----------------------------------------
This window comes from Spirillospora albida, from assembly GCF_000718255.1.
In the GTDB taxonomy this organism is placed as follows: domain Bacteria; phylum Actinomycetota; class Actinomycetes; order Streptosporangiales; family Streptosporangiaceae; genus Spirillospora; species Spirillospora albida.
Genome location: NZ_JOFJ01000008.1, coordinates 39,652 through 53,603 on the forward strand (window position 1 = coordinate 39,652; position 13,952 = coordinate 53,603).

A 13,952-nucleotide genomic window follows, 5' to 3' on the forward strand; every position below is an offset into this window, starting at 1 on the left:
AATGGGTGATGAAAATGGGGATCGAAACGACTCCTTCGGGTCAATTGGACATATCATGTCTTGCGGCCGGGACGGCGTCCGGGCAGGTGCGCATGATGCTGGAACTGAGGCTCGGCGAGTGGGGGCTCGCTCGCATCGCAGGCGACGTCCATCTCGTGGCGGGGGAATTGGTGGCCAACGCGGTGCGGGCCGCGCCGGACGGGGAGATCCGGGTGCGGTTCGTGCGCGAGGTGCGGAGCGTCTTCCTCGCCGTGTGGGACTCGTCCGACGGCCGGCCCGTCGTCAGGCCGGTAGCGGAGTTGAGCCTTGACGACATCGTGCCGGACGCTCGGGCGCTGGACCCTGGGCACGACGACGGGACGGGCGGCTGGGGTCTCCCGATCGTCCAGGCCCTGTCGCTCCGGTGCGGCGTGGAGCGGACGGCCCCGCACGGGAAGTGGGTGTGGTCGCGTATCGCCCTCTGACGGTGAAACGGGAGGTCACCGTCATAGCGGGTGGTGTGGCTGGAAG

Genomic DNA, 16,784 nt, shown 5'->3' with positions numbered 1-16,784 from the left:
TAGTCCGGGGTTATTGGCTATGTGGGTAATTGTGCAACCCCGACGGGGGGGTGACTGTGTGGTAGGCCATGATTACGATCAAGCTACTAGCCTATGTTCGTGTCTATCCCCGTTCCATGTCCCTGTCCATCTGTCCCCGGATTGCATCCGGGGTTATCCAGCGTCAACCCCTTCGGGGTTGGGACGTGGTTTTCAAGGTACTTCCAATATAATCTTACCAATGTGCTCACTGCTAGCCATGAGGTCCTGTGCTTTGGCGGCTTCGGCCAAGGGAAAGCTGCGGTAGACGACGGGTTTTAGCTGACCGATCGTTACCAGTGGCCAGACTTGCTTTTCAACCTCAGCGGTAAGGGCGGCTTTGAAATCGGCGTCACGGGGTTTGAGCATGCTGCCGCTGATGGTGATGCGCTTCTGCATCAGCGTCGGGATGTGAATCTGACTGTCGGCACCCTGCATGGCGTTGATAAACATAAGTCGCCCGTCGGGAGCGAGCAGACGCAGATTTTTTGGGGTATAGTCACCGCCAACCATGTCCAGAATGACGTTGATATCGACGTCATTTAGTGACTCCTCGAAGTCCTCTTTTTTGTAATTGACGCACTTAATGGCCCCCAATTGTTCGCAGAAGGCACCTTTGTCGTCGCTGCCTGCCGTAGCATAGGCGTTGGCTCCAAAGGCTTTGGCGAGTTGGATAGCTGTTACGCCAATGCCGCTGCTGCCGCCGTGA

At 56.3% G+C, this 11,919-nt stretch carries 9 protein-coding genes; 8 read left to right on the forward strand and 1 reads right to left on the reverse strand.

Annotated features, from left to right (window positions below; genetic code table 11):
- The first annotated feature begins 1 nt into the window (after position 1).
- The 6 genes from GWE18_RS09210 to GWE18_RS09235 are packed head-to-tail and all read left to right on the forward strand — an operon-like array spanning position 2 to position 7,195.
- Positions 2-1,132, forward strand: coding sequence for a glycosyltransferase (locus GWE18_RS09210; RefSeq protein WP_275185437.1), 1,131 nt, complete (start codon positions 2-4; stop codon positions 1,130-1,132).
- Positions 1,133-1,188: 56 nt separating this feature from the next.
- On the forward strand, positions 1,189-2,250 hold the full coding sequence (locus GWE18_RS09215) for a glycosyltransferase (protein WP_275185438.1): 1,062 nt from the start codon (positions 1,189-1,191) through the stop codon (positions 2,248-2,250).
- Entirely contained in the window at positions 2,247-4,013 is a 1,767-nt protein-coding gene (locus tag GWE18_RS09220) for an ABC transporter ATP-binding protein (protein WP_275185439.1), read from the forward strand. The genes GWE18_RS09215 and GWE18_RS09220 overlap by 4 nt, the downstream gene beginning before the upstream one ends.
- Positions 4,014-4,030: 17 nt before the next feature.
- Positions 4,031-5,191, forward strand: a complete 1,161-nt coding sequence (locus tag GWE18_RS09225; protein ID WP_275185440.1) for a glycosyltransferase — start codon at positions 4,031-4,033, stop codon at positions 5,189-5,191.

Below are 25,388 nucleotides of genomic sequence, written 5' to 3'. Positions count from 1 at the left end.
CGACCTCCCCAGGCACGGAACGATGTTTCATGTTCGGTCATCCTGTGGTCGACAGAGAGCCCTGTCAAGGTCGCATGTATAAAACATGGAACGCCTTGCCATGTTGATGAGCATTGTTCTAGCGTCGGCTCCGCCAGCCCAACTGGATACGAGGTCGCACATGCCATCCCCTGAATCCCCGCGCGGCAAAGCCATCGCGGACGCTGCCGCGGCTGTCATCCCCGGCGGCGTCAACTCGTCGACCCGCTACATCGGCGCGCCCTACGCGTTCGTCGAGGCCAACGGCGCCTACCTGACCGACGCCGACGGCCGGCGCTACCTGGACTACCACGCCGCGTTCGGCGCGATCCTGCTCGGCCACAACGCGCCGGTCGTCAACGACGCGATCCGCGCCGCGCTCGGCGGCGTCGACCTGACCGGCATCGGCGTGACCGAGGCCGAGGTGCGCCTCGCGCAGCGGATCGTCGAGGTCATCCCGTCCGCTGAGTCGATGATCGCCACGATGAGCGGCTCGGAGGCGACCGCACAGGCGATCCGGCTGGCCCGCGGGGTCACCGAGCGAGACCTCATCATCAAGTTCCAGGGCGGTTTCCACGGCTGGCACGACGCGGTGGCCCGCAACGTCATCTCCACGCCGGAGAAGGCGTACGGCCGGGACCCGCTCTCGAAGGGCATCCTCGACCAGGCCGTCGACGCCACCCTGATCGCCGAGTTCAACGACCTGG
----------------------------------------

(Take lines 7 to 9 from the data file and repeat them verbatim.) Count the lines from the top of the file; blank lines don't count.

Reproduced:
TAGTCCGGGGTTATTGGCTATGTGGGTAATTGTGCAACCCCGACGGGGGGGTGACTGTGTGGTAGGCCATGATTACGATCAAGCTACTAGCCTATGTTCGTGTCTATCCCCGTTCCATGTCCCTGTCCATCTGTCCCCGGATTGCATCCGGGGTTATCCAGCGTCAACCCCTTCGGGGTTGGGACGTGGTTTTCAAGGTACTTCCAATATAATCTTACCAATGTGCTCACTGCTAGCCATGAGGTCCTGTGCTTTGGCGGCTTCGGCCAAGGGAAAGCTGCGGTAGACGACGGGTTTTAGCTGACCGATCGTTACCAGTGGCCAGACTTGCTTTTCAACCTCAGCGGTAAGGGCGGCTTTGAAATCGGCGTCACGGGGTTTGAGCATGCTGCCGCTGATGGTGATGCGCTTCTGCATCAGCGTCGGGATGTGAATCTGACTGTCGGCACCCTGCATGGCGTTGATAAACATAAGTCGCCCGTCGGGAGCGAGCAGACGCAGATTTTTTGGGGTATAGTCACCGCCAACCATGTCCAGAATGACGTTGATATCGACGTCATTTAGTGACTCCTCGAAGTCCTCTTTTTTGTAATTGACGCACTTAATGGCCCCCAATTGTTCGCAGAAGGCACCTTTGTCGTCGCTGCCTGCCGTAGCATAGGCGTTGGCTCCAAAGGCTTTGGCGAGTTGGATAGCTGTTACGCCAATGCCGCTGCTGCCGCCGTGA

At 56.3% G+C, this 11,919-nt stretch carries 9 protein-coding genes; 8 read left to right on the forward strand and 1 reads right to left on the reverse strand.

Annotated features, from left to right (window positions below; genetic code table 11):